Not all heroes wear capes
Eight years after his own pulmonary endarterectomy operation at Papworth, volunteer Steve Stickler has helped hundreds of other patients prepare for the surgery. He spoke to Mary Ferguson about his journey to diagnosis, the importance of giving back, and why supporting other candidates at the hospital means so much to him.
When he moved into a house less than half a mile from Royal Papworth Hospital, 70-year-old Steve had no idea that the facility would one day change his life.
On Armistice Day, 11th November 2009, surgeons carried out a pulmonary endarterectomy (PTE) to remove blood clots on his lungs – the culmination of a long and frustrating journey to be diagnosed with thromboembolic pulmonary hypertension.
“In meeting with candidates, I have realised that my own experiences with symptoms and diagnosis were quite common”, he said. “In 2006 I was a pretty fit guy, going to the gym on a regular basis, but I was finding I was getting a bit out of breath. I went to my GP who checked my stats and told me I was fine. She said it could be the pressures of my job, or anxiety, causing my problems.
I’m speaking from personal experience when I tell them they will be well looked after.
After a series of tests, it was here that Steve was finally given his diagnosis and prescribed oral medication whilst being kept under review. Eventually, he was put forward as a candidate for a PTE operation to clear the blood clots from his lungs.
“I remember being told that even though I couldn’t be cured, the team were confident they could get me from a WHO functional class three to one, giving me a far better quality of life. Without it, I would have two or three years left of a life that was probably going to be lived in a wheelchair. So, when I was offered the procedure, I made the decision to accept it that same day.”
About a year after his operation, Steve was asked if he would be interested in returning to the hospital to meet with future candidates to talk about his own journey.
“My answer was ’yes, absolutely”, he said. “It was a very small payback as far as I was concerned, as the team there had turned my life around. Although I still have what’s classed as ‘residual PH’ I’m doing all the things I want to do; I cycle, I garden, I play with my grandchildren – and all that was just not possible before the operation.”
Steve has now met with hundreds of PTE candidates, making the short journey to the hospital two or three times a week over the last eight years. As well as face to face support, he also chats with them via email, and although the frequency and duration varies, meetings with the same person often take place numerous times.“I’ve spent time with all sorts of candidates, from age 18 to age 80. I make it clear that I’m not there on an advisory basis, but to tell them about my journey with PH, and draw them into discussions. It’s important for me to find out about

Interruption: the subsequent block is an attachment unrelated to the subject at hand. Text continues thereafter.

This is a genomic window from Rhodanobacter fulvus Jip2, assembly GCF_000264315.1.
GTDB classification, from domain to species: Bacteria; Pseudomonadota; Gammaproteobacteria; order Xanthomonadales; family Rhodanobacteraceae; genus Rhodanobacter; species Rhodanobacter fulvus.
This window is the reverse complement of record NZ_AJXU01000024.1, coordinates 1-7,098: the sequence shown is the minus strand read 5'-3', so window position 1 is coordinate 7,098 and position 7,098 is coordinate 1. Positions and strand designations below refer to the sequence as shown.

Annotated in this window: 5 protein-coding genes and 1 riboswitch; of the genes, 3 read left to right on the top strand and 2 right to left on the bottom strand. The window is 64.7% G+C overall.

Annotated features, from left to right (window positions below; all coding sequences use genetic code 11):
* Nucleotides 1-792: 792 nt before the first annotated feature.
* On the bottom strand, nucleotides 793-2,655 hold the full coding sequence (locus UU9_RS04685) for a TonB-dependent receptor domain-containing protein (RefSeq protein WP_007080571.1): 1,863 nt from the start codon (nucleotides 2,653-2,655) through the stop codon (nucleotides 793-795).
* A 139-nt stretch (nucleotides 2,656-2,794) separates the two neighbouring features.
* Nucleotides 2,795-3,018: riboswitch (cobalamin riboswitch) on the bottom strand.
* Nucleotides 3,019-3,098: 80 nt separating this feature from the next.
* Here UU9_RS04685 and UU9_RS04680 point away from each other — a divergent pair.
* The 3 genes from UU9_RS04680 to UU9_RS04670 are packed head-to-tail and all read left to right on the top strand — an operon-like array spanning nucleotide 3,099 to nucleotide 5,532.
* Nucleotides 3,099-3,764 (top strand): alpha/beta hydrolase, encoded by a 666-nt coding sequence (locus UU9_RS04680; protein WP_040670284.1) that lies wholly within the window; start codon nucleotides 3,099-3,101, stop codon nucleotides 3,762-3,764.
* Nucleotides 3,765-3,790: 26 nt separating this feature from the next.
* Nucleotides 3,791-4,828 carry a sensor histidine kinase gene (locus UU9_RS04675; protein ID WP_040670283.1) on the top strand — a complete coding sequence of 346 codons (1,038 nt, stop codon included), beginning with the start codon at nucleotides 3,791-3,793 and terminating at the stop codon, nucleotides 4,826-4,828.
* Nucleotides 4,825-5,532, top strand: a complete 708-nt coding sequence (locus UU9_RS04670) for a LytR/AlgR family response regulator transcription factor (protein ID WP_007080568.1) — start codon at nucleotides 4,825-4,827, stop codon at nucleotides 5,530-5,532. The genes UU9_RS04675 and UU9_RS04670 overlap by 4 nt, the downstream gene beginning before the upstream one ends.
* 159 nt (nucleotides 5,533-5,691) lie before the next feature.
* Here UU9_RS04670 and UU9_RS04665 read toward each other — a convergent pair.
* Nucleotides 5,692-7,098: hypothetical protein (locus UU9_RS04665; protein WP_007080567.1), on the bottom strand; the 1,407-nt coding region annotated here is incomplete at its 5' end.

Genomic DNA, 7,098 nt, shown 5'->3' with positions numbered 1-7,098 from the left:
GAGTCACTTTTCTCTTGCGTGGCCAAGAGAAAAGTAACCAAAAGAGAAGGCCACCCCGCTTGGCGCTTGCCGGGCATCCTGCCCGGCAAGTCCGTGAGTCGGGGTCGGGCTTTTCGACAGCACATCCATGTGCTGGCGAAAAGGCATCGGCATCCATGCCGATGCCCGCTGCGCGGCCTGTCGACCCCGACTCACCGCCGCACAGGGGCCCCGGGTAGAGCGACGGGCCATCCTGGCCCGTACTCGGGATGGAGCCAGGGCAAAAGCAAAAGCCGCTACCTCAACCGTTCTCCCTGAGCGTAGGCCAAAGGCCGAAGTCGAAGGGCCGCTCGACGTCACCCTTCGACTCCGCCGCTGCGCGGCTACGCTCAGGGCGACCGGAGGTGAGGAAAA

their own journey to diagnosis. As you can imagine, in a lot of cases, the candidates can be quite traumatised – so if they have someone with them, it’s normally them asking the questions.
“I never look to raise their expectations. I keep things realistic; it is a big operation, and there are risks, but in my opinion, this centre is the best in the world. They’ve now carried out something like 1800 or 1900 procedures. I tell people they will get incredible support and guidance, which is what I had.
Steve often meets people after their operations too and keeps in touch to see how they are getting on down the line.
“It’s wonderful to see how lives have been turned around”, he said. “I’ve had guys contact me to say they are back out on the golf course, or back refereeing, and someone even contacted me to say he wanted to do what I do in terms of volunteering – he now covers me for holidays.
“I get a lot of emails from people telling me how encouraged they were to see me and hear about how ill I was, and how well I am now. I do keep the letters people send to me and some of them are really quite warming.”
Although everyone put forward for a PTE operation will feel differently about their situation, there are two pieces of advice that Steve gives to everyone.
“I always promote PHA UK membership, as my illness didn’t just affect me physically, it affected me psychologically too. It made me very low and I questioned at times whether everything was in my head. As well as support, membership connects you with others in similar situations, and as an organisation, they really helped me.
“The other piece of advice is to be careful of the internet. When I was initially given my diagnosis I went straight onto Google when I got home and read that, without a heart and lung transplant, my life expectancy would be two to three years. If I’d been aware of the PHA UK at the time I would have received far better advice.”
Although Steve has already dedicated many hours to helping people put forward for PTE operations, he has no plans to sit back from it just yet. “What I do in terms of volunteering is small payback”, he repeated. “The team at Royal Papworth have turned my life around.”